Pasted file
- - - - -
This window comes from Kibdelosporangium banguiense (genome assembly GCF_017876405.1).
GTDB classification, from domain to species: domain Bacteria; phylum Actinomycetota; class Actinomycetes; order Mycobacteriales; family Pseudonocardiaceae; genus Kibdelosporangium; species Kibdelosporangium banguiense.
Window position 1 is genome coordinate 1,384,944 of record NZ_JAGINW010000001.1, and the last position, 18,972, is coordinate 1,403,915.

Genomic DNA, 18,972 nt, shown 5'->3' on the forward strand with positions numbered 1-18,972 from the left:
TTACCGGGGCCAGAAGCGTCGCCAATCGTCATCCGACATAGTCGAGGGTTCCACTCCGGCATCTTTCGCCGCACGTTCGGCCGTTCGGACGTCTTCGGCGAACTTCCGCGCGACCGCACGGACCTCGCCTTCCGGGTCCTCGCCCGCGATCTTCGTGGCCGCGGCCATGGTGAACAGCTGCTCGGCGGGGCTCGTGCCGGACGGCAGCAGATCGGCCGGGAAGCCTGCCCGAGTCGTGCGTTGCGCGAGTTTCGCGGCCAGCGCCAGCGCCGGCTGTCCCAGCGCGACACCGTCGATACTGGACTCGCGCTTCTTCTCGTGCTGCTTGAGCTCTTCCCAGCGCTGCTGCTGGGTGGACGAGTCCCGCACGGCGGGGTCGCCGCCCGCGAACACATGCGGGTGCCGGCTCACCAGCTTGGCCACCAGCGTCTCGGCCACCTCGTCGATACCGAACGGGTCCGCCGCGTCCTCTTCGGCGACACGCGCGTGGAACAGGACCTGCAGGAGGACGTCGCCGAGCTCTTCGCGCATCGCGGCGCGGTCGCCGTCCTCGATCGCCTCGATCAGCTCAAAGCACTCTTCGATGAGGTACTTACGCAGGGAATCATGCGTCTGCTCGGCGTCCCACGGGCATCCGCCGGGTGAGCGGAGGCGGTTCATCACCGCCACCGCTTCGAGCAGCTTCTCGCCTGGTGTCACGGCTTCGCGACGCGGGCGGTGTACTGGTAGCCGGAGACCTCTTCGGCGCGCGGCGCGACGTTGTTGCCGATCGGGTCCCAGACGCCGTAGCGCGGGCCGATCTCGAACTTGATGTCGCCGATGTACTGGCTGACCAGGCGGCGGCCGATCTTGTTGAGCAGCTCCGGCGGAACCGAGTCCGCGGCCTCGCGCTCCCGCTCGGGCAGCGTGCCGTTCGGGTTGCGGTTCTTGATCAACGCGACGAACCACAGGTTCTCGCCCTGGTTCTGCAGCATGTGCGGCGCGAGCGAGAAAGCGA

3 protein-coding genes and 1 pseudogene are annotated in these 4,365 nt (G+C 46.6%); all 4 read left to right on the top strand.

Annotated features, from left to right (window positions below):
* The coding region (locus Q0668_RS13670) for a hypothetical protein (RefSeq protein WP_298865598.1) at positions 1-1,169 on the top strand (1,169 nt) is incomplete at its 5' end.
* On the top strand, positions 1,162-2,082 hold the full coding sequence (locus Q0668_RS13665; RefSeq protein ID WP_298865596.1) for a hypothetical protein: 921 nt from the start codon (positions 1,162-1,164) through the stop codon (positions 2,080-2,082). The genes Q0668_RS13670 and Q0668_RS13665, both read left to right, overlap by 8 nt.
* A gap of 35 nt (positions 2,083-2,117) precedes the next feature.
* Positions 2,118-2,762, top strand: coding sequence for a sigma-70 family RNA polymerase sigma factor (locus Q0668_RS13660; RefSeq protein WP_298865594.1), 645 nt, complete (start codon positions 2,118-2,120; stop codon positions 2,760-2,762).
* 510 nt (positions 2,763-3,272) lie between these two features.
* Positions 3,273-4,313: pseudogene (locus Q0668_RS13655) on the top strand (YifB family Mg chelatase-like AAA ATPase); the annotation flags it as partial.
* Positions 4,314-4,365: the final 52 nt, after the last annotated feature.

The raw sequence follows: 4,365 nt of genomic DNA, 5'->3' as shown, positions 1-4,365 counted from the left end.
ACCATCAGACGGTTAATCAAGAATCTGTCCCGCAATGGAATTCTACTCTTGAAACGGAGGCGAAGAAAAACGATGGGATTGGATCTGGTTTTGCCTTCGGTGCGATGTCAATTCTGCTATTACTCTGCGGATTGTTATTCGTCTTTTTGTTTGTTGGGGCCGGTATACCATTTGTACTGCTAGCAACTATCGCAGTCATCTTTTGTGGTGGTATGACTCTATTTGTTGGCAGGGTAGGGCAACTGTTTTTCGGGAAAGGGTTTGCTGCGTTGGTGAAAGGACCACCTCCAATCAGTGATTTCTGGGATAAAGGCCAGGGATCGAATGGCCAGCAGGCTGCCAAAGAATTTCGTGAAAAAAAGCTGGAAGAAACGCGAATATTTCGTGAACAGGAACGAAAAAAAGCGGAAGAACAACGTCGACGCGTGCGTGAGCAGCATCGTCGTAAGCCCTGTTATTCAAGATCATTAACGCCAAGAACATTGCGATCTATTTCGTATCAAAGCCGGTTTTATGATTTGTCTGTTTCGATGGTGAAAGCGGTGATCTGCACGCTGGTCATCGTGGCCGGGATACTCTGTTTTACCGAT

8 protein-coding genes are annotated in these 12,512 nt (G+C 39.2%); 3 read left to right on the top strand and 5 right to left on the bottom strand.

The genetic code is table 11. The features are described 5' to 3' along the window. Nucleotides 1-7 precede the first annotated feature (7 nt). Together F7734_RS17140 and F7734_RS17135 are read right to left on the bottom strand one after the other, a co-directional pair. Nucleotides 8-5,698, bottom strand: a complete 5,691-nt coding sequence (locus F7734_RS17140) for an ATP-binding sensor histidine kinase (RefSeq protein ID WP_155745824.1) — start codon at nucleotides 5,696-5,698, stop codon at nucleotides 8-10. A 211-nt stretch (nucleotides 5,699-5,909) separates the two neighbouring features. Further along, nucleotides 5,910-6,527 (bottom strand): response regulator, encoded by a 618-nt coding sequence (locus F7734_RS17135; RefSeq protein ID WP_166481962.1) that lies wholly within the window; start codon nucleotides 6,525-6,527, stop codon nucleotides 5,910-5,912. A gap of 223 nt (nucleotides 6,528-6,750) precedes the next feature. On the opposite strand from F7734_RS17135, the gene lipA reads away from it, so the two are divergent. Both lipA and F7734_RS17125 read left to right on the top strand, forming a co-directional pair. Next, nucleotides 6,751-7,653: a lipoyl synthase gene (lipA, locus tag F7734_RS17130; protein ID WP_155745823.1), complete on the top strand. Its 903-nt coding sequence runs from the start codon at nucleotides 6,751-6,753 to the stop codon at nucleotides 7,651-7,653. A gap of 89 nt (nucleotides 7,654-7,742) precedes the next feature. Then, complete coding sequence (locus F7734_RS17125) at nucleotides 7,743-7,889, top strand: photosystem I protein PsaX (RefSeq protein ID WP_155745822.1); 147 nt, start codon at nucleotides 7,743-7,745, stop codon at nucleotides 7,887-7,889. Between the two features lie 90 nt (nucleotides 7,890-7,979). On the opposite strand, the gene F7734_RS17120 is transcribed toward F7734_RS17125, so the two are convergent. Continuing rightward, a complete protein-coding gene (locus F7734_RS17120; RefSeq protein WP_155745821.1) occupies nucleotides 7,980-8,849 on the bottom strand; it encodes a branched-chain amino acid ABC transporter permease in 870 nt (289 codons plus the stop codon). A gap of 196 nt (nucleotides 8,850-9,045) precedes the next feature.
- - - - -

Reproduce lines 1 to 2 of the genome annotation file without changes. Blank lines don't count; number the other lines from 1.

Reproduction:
This window comes from Kibdelosporangium banguiense (genome assembly GCF_017876405.1).
GTDB classification, from domain to species: domain Bacteria; phylum Actinomycetota; class Actinomycetes; order Mycobacteriales; family Pseudonocardiaceae; genus Kibdelosporangium; species Kibdelosporangium banguiense.